Loudoun County in Virginia is sparking controversy by encouraging parents and students to report on other students’ “biases” through an anonymous form.
Loudoun parents who recently formed themselves into a political action committee named “Fight for Schools” called the new, anonymous “Bias Reporting” form an “Orwellian move from Loudoun County Public Schools.” The committee of parents see the form as a symptom of cancel culture, saying it “asks students to anonymously cancel each other.”
The form allows students to “denote if they wish to have the incident followed up at their respective school.”
“The specific reason behind this action step is to utilize it as a means to amplify and elevate student voice,” claimed a Loudoun spokesperson via email, adding that a 2019 “Systemic Equity Assessment” had “revealed some students who felt marginalized or had experienced bias.” According to the Washington Times:
“The results reportedly will be used to identify ‘staff professional learning opportunities’ and to generate ideas for discussion at meetings hosted by school Student Equity Ambassadors.
The Fight for Schools PAC was created by a local parent in April, and its advocates have been at odds with school officials for months.”
The group began a petition campaign earlier this month in order to remove six out of nine Loudoun county school board members who the PAC says are pushing critical race theory in schools. Interim Superintendent Scott Ziegler denied that critical race theory is being used as a “framework for staff to adhere to” in the county. Critical race theory is a Marxist-influenced way of viewing American history mostly through the lens of race.
The National Pulse previously reported on the targeting of parents who opposed critical race theory in schools by a group that included six members of Loudoun’s school board. The latter group, led by school board member Beth Barts, was sharing the personal information of anti-critical race theory parents in the district.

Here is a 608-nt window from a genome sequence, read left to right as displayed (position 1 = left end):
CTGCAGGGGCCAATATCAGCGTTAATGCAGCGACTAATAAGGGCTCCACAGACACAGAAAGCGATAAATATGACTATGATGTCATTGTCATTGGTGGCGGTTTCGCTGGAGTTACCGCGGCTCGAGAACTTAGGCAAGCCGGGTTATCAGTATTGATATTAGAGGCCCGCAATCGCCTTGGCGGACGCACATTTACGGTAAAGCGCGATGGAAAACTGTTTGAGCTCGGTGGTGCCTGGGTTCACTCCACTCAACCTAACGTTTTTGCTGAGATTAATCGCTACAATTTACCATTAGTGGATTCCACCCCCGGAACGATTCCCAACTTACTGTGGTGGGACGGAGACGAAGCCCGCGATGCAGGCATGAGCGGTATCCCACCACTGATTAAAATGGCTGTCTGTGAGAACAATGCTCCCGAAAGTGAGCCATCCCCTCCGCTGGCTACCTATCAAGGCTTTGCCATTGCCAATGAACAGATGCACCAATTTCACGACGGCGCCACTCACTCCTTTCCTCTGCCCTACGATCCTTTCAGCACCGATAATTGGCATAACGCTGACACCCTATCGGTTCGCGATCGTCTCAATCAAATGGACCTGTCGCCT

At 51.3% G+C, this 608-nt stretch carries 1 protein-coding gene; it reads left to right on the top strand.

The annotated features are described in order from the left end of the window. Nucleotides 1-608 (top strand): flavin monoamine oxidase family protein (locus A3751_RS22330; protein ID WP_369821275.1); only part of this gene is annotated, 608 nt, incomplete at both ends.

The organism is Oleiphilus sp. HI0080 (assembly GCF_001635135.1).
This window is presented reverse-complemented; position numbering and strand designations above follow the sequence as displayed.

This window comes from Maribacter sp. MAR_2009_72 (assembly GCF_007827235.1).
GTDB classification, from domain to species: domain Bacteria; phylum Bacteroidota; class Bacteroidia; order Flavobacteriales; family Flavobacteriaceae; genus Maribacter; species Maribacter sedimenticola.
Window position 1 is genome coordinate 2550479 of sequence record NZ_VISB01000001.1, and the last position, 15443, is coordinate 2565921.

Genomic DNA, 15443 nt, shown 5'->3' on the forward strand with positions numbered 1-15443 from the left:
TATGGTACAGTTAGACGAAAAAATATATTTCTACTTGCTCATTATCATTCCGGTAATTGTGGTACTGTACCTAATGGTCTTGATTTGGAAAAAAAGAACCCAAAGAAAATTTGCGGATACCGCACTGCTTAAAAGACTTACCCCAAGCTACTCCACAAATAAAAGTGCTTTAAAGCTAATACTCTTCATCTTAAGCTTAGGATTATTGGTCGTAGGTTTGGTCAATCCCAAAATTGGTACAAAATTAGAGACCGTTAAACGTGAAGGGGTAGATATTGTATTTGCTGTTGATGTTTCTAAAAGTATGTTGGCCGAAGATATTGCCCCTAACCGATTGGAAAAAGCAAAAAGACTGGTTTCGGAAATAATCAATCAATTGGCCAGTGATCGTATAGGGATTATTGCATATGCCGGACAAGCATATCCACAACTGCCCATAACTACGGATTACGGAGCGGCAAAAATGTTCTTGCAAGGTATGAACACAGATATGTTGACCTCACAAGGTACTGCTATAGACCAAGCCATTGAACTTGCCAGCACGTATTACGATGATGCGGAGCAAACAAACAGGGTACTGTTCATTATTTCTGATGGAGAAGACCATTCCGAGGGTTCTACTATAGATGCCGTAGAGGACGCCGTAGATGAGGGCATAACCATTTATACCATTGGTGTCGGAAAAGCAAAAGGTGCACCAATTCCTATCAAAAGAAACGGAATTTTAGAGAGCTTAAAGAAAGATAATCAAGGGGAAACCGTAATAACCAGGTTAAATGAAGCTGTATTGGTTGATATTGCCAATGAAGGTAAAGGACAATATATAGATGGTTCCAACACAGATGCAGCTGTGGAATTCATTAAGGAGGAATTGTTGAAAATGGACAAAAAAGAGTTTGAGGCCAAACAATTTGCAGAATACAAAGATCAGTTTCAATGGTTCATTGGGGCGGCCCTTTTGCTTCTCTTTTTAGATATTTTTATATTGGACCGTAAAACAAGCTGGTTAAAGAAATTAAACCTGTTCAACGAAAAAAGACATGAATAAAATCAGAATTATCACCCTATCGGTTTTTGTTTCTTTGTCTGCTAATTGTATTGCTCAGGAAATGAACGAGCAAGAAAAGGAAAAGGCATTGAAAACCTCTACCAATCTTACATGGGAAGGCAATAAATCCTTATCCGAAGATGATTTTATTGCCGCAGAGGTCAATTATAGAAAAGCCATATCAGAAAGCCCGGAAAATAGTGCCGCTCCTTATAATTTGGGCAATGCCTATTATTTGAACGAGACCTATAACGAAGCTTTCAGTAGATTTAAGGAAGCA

Critical race theory (CRT) is sparking outrage across the country while schools continue to push the CRT agenda. Last week, a group calling themselves “Parents Against Critical Theory” hosted a “Save Our Schools” rally at a local middle school in Fairfax County, Virginia.
Maryland’s largest school system, Montgomery County Public Schools, is currently working on an “Anti-Racist System Audit” which is costing them over $454,000. The audit, begun in November, is being conducted by the Mid-Atlantic Equity Consortium, which declares itself dedicated to “increasing access to a high quality education for culturally, linguistically and economically diverse learners.”
A spokesperson for the Montgomery County Public Schools told the Washington Times that the audit is meant “to examine systems, practices, and policies in school culture that create barriers to equitable outcomes for students, staff, and families.” Conservative watchdog Judicial Watch, however, uncovered evidence from the audit that a recent curriculum for at least one school in the district, Thomas Pyle Middle School, focused heavily on what were termed white supremacy and “White privilege,” the latter being partly defined as having a good relationship with police.
Meanwhile, President Trump’s slogan “Make America Great Again” was listed as “covert White supremacy,” just below actions and words such as “lynching” and “the N-word” during a lesson for the middle school. A school district spokesperson denied knowing about the middle school’s social justice course and refused to comment.